Where do they come from? Prevalence and characteristics of nascent entrepreneurs
Delmar, Frederic & Davidsson, Per (2000) Where do they come from? Prevalence and characteristics of nascent entrepreneurs. Entrepreneurship and Regional Development, 12(1), pp. 1-23.
This article reports on a unique study of a large, random sample of business start-ups that were identified prior to the actual, commercial launch of the ventures. The purpose of this article is twofold. The first is to present frequencies on the involvement of the Swedish population in the small business sector (particularly in firm start-ups) and to compare these with estimates from Norway and the USA, which are based on studies using a similar research design. We also discuss the possible reasons for the country differences that emerge. Secondly, we analyse the characteristics of nascent entrepreneurs (i.e. individuals trying to start an independent business). We also compare these characteristics for sub-groups within the sample and with characteristics of business founders as they appear in theoretical accounts or retrospective empirical studies of surviving small firms.
In order to get a representative sample from the working age population, respondents (n= 30 427) were randomly selected and interviewed by telephone. We found that 2.0 % of the Swedish population at the time of the interview were trying to start an independent business. Sweden had a significantly lower prevalence rate of nascent entrepreneurs compared to Norway and the USA. Nascent entrepreneurs were then compared to a control group of people not trying to start a business. The results confirmed findings from previous studies of business founders pointing at the importance of role models and the impression of self-employment obtained through these, employment status, age, education and experience. Marital status, the number of children in the household, and length of employment experience were unrelated to the probability of becoming a nascent entrepreneur. The sex of the respondent was the strongest distinguishing factor. Importantly, the results suggest that while we have a reasonably good understanding of the characteristics associated with men going into business for themselves, the type of variables investigated here have very limited ability to predict nascent entrepreneur status for women.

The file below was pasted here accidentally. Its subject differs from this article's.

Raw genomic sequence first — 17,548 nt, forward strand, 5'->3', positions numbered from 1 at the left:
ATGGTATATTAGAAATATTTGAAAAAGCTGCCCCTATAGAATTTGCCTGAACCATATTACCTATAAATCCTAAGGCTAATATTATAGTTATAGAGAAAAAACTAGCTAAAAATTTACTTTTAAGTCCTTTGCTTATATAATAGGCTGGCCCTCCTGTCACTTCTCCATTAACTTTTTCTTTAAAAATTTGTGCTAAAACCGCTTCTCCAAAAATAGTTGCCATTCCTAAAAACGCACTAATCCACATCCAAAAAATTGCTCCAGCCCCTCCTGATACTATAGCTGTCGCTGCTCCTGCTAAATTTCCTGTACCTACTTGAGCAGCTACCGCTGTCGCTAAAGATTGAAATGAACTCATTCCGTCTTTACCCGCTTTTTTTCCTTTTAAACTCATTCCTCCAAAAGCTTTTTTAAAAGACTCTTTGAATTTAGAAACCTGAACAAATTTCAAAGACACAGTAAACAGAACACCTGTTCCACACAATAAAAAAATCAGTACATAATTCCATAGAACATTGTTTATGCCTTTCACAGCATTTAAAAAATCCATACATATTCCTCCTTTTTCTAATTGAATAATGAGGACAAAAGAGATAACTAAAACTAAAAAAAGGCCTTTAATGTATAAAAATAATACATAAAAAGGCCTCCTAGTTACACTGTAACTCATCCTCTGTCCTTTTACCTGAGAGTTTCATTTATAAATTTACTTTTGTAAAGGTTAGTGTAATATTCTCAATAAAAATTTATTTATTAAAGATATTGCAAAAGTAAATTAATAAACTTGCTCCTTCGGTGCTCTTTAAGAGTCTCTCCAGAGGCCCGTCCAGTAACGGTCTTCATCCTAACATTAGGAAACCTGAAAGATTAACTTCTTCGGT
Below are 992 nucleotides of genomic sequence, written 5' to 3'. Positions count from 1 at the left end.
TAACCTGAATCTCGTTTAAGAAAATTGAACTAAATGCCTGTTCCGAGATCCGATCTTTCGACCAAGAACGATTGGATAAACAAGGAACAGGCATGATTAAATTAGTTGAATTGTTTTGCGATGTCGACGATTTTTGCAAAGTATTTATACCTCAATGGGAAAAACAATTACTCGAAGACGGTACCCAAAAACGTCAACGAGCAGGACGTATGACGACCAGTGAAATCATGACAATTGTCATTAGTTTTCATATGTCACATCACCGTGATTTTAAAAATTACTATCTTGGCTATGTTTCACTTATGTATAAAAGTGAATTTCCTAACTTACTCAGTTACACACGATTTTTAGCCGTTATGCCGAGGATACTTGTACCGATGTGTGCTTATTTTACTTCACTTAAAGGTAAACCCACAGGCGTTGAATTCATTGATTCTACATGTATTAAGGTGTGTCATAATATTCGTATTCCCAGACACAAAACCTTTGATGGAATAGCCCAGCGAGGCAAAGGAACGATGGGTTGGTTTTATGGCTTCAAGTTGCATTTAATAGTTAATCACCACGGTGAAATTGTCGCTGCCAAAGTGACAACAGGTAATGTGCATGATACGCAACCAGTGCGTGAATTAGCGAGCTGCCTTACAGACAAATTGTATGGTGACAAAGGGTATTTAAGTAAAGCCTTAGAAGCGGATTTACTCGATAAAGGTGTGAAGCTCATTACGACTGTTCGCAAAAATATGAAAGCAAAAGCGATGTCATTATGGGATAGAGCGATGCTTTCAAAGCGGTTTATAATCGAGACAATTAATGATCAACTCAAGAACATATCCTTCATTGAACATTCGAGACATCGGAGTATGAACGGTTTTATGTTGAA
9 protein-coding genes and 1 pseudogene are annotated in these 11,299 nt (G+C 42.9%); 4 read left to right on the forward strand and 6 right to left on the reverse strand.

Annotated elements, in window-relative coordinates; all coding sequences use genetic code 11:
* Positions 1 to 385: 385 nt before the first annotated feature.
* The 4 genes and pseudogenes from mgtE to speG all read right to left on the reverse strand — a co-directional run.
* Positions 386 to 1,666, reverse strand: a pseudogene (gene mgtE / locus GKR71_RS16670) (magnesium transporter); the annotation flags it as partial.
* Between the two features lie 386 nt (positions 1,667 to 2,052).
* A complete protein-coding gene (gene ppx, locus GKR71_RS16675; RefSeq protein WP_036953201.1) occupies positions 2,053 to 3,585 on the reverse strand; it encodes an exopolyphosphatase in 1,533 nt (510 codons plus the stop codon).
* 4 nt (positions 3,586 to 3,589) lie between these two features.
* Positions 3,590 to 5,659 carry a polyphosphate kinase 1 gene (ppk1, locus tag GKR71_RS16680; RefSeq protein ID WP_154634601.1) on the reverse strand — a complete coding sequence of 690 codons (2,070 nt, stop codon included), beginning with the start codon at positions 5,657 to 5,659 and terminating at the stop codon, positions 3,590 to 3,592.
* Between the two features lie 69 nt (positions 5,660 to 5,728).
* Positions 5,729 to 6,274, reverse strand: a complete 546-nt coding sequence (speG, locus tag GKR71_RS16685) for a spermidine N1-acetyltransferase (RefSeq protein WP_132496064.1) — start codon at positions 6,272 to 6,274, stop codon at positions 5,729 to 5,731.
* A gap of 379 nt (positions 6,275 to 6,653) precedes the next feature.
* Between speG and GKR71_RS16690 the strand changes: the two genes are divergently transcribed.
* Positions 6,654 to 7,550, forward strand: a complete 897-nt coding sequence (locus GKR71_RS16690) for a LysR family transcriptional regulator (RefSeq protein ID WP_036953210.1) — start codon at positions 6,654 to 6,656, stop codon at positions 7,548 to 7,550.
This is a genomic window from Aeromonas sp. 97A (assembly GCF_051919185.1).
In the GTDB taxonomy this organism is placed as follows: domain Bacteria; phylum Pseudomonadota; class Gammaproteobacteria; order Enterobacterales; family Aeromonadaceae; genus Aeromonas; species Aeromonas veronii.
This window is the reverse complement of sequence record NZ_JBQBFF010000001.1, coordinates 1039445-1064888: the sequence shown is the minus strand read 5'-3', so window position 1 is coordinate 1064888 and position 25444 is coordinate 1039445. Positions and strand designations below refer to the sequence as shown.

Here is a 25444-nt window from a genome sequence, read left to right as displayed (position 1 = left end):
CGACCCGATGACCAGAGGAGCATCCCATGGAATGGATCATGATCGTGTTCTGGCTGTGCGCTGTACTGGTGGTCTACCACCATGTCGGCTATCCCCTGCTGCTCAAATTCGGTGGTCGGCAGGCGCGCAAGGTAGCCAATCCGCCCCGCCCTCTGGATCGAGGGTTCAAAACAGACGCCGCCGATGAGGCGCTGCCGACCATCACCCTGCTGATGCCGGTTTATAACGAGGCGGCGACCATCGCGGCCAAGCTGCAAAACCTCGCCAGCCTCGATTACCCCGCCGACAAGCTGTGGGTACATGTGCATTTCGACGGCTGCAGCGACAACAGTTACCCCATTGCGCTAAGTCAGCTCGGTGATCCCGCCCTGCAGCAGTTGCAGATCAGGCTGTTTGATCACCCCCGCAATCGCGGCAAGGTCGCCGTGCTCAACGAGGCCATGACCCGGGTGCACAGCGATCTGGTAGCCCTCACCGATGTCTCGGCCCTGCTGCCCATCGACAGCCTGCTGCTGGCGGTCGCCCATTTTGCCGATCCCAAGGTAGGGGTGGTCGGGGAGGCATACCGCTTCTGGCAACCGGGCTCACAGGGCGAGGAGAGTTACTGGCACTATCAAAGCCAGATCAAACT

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|Item Type:||Journal Article|
|Keywords:||Per Davidsson, nascent entrepreneur, business founder, start, up, firm formation, socio, demographic, cross, national|
|Subjects:||Australian and New Zealand Standard Research Classification > COMMERCE MANAGEMENT TOURISM AND SERVICES (150000) > BUSINESS AND MANAGEMENT (150300)|
Australian and New Zealand Standard Research Classification > COMMERCE MANAGEMENT TOURISM AND SERVICES (150000) > BUSINESS AND MANAGEMENT (150300) > Small Business Management (150314)
Australian and New Zealand Standard Research Classification > COMMERCE MANAGEMENT TOURISM AND SERVICES (150000) > BUSINESS AND MANAGEMENT (150300) > Innovation and Technology Management (150307)
|Divisions:||Current > Research Centres > Australian Centre for Entrepreneurship|
Current > QUT Faculties and Divisions > QUT Business School
Current > Schools > School of Management
|Copyright Owner:||Copyright 2000 Taylor & Francis|
|Copyright Statement:||First published in Entrepreneurship & Regional Development 12(1):pp. 1-23.|
|Deposited On:||14 Dec 2006|
|Last Modified:||10 Aug 2011 23:50|
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